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Michael Brantley Rumors
The Indians are discussing extensions with outfielder Michael Brantley and second baseman Jason Kipnis, Ken Rosenthal of FOX Sports reports. The team is interested in buying out all of the players’ arbitration years plus multiple free agent years, Rosenthal writes. Terry Pluto of the Cleveland Plain Dealer reported this past weekend that the Indians will approach the players about extension talks.
The Indians began discussing an extension with Brantley before they signed free agent Michael Bourn and moved Brantley from center field to left field, according to Rosenthal. It’s possible the position change will complicate talks with the Legacy Agency client. Brantley, who narrowly missed out on super two status last winter, will be arbitration eligible for the first time next offseason. He's on track to hit free agency after the 2016 season.
Kipnis has just one year and 69 days of MLB service, which means he's two years away from arbitration eligibility. Beverly Hills Sports Council represents Kipnis.
As MLBTR’s Extension Tracker shows, the Indians have not shied away from locking players up before and during their arbitration years. The club successfully extended many young players under former GM John Hart during the 1990s.
Gary Shelton of the Tampa Bay Times expressed concern the Rays don't have enough power in their lineup to compete over the long haul. As if to add an exclamation point to Shelton's column, the Rays were stymied this afternoon by Jon Lester of the Red Sox, who was perfect for six innings (79 pitches, 53 for strikes) with six strikeouts. The Rays were on the verge of being the victim of a Spring Training perfect game until an infield single by non-roster invitee Jason Bourgeois with one out in the top of the ninth. In other American League news and notes:
- One solution to the Rays' power shortage could be Wil Myers, who was sent to Triple-A yesterday. Manager Joe Maddon told reporters, including the Tampa Bay Times' Marc Topkin, that he believes the timing of Myers' recall will be a baseball decision and not based on service time considerations in order to avoid an extra year of arbitration eligibility.
- The Indians have yet to make a decision on Daisuke Matsuzaka even after a meeting this morning between manager Terry Francona and the front office, tweets the Cleveland Plain Dealer's Paul Hoynes. Francona could speak with Dice-K tomorrow.
- The Indians will approach Jason Kipnis and Michael Brantley about contract extensions at some point this spring, writes Terry Pluto of the Cleveland Plain Dealer.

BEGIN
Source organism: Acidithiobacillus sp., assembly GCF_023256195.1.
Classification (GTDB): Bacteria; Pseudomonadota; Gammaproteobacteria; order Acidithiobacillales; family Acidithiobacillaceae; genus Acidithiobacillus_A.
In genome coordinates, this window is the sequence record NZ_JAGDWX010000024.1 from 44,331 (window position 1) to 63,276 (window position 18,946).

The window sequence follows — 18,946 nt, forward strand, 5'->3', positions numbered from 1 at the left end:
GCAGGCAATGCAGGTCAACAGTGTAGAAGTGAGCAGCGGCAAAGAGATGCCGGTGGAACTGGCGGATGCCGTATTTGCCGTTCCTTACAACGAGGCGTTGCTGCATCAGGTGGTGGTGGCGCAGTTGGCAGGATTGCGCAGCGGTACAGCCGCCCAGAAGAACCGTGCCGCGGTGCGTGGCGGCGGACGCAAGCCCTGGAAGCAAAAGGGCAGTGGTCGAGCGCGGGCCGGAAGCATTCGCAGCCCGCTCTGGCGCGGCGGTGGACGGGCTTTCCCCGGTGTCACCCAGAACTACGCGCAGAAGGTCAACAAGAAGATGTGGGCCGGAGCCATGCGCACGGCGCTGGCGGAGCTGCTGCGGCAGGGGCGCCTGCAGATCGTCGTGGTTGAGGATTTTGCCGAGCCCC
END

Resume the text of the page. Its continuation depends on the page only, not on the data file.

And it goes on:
- The trade market for Red Sox catcher Jarrod Saltalamacchia, who will be a free agent after this season, is not good, tweets the Boston Herald's Scott Lauber.
- "The door's not locked. It may not even be cracked open, but it's not locked, either," a Red Sox source told Sean McAdam of CSNNE.com about the chances of Jackie Bradley Jr. making the Opening Day roster.
- The Yankees only signed Brennan Boesch because he has minor league options remaining, according to ESPN's Buster Olney in his Insider blog (subscription required). Olney added, given the apparent lack of interest in Boesch, the Yankees might have the ability, if he struggles in the next few weeks, to get him through waivers, take him off the 40-man roster, and outright him to the minor leagues.
- The Angels have acquired minor league pitcher Mike Cisco from the Phillies for no compensation. Alden Gonzalez of MLB.com explains the Phillies had an excess of pitching in Double-A and Triple-A and they wanted to make sure he’d go somewhere he’d have an opportunity to pitch. The Angels liked him and have a spot for him in their system.
The latest links from around MLB…
- The Indians are getting calls on Michael Brantley and Drew Stubbs following their four-year deal with Michael Bourn, Jon Heyman of CBSSports.com reports (on Twitter). Though the Indians currently plan to keep both Brantley and Stubbs, some people suspect Stubbs will be dealt.
- Daisuke Matsuzaka said part of the reason he signed with the Indians was the chance to compete against his former team, the Red Sox, Jordan Bastian of MLB.com reports (on Twitter).
- Andrew Bailey told Alex Speier of WEEI.com that he loves playing with the Red Sox, even if he's not the team's closer.